Students will use "Susea" the seal—a seal toy that grows in water—to discover the scientific process. This lesson was created by Maggie Prevenas who took part in the Bering Ecosystem Study on the USCGC Healy in the Bering Sea.
Students interact with a seal that grows in water to practice basic measuring and scientific inquiry skills, while learning valuable lessons about the importance of studying wildlife.
Tell students the story of Susea the seal (below), or create your own seal story!
A short while ago in the Bering Sea, Mrs. Prevenas went on a scientific expedition to help learn more about global climate change. While she was there, she did research with PHOCIDS, also known as earless seals. Earless seals DO have an ear, but they don’t have an EXTERNAL ear you can see. She saw spotted, ribbon, bearded, and ringed seals. She even seal baby sat one spotted seal whose mumma was being tagged for research. She enjoyed it very much. She played all sorts of fun educational games with the babies.
News of her skill of seal sitting got out to all the mumma spotted seals in the Bering Sea. Soon she was in great demand getting calls from the ice to come on down and seal sit the little ones while the mummas got tagged, or were out galumping for food. One day, she sadly witnessed a polar bear catching a mumma seal and taking it back to the polar bear den. Nature can be tough. Twin baby seals had lost their mumma!
Mrs. Prevenas had a great idea. She would shrink the baby seals to a very small size and bring them back with her to Hawaii. Then when she got back to her island, she would expand them back to regular size and find a nice Hawaiian Monk Seal family that would adopt them. They could live out the rest of their lives in the warm clear blue waters of Hawaii.
The scientists agreed to help. They created a special machine that would dehydrate the seals so that they could be easily packed or mailed. Mrs. Prevenas put the twin seals through the machine and packed them into her gear bag. She left for the gentle warm waters of Hawaii with the babies safe in her pack.
But ouwe! Nature strikes again. In the second part of the scientific mission that occurred in May and early June, scientists witnessed another polar bear attack. Another mumma spotted seal had become polar bear food! Now another baby seal was a sad lonely orphan. They remembered what Mrs. Prevenas had done to the twin seals! Quick as the flash of polar bear claws, they dehydrated the baby spotted seal and placed it safe in the cargo hold of the ship. It was forgotten for two months!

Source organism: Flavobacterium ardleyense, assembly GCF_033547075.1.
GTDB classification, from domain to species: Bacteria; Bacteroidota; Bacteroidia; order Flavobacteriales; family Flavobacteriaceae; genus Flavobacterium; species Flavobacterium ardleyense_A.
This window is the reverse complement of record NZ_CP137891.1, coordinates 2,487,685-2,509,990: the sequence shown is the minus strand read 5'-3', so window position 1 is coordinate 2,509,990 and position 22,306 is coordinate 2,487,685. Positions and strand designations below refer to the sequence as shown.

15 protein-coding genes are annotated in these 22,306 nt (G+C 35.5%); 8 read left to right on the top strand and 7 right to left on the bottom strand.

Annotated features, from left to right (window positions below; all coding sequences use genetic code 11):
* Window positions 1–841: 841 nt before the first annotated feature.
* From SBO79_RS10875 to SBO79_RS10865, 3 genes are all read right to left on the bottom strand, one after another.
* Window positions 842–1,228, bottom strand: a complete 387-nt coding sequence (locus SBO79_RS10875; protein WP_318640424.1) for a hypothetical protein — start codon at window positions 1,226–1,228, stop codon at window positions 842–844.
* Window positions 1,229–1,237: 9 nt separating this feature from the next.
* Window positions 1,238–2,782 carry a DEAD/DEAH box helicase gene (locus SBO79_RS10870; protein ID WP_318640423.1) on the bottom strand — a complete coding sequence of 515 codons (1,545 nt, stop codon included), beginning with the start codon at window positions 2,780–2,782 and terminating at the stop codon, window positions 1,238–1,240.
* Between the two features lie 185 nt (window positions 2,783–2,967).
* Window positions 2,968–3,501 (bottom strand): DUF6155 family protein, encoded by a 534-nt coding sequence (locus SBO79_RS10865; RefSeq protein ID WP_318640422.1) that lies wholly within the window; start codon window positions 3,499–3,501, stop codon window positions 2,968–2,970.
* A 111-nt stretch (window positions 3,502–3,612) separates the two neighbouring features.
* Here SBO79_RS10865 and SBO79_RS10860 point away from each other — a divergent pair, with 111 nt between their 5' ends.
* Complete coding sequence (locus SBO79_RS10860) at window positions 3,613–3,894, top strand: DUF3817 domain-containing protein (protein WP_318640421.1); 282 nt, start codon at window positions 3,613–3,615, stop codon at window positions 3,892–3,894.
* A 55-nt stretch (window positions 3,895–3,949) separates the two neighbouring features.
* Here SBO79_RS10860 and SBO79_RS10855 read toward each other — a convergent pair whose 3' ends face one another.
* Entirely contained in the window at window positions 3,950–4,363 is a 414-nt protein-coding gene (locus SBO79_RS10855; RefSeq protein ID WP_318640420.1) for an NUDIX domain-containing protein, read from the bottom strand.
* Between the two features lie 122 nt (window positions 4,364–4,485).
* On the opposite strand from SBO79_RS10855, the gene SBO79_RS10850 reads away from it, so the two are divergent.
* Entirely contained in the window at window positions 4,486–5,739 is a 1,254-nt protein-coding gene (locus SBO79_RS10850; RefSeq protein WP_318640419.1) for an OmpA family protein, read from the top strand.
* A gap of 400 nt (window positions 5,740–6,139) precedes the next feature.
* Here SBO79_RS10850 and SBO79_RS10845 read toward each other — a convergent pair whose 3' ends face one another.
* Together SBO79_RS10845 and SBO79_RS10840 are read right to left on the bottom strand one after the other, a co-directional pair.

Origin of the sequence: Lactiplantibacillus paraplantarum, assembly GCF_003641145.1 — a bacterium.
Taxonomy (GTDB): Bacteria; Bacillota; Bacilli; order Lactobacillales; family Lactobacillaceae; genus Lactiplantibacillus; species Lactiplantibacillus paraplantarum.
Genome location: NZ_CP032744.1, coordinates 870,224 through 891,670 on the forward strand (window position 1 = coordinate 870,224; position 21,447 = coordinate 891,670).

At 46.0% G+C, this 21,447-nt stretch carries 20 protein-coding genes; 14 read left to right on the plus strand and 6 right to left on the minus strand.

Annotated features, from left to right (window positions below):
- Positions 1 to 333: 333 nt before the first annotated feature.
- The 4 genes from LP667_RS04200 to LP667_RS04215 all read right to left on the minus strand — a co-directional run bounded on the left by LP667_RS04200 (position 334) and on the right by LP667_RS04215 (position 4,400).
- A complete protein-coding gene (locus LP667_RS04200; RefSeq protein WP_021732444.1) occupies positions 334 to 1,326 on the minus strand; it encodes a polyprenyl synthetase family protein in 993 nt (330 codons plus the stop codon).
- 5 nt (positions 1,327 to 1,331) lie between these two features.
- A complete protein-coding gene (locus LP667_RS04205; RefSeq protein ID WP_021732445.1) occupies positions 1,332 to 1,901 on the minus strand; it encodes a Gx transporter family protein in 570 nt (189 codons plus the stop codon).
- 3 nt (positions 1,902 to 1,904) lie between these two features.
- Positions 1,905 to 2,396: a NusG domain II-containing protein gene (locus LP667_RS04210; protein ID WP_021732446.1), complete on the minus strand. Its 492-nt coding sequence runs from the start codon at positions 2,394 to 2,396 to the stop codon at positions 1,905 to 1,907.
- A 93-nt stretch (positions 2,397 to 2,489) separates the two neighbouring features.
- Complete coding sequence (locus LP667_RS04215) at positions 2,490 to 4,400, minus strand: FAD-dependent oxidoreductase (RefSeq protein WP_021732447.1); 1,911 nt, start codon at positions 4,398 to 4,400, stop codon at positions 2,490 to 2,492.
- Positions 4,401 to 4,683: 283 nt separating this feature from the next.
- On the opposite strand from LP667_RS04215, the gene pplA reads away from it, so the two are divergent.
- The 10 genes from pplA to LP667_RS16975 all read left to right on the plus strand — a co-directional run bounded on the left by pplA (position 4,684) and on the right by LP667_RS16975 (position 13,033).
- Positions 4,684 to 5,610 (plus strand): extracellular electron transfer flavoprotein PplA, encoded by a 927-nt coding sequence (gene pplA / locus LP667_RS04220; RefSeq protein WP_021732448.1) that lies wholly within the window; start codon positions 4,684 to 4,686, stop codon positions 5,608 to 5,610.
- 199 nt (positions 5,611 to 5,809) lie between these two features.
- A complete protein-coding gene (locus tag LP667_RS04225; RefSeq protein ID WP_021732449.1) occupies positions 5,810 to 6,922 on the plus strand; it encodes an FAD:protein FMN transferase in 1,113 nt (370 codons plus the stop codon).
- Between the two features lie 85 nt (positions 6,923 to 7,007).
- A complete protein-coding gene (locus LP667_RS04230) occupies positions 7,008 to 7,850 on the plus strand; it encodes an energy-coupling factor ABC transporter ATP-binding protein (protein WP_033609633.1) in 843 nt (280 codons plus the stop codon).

When the ship got back to Seattle and was unpacked, the seal scientists found the dehydrated seal at the bottom of the box. What to do? Why send it to Mrs. Prevenas who would rehydrate it, find a lonely Hawaiian Monk Seal mumma, and give the baby spotted seal a new home.
Can you help her out by rehydrating the baby spotted seal? She needs to know how much it is going to weigh and how long it will get in 15 days, after the process is over.
Submerge the shrunken seal toy in water where everyone in the class can watch the changes that take place in the seal daily. Be prepared to transfer the seal to new containers as it grows.
Over 3-4 week period, periodically measure and weigh the seal. Revisit the "Shrunken Seal Inquiry" worksheet to reevaluate student hypothesis, experiment, and conclusions. Use the "Susea the Seal Contest" worksheet to make predictions about the seal's growth.
Visit Ms. Prevenas' journal from the "Bering Ecosystem Study." Read about the seal research that was conducted in the Bering Sea. Have a discussion about the research challenges and benefits.
Standards5-8 Content Standard A: Science As Inquiry: a. Abilities necessary to do scientific inquiry Content Standard C: Life Science: d. Populations and ecosystems Content Standard F: Science In Personal and Social Perspectives: b. Populations, resources, and environments
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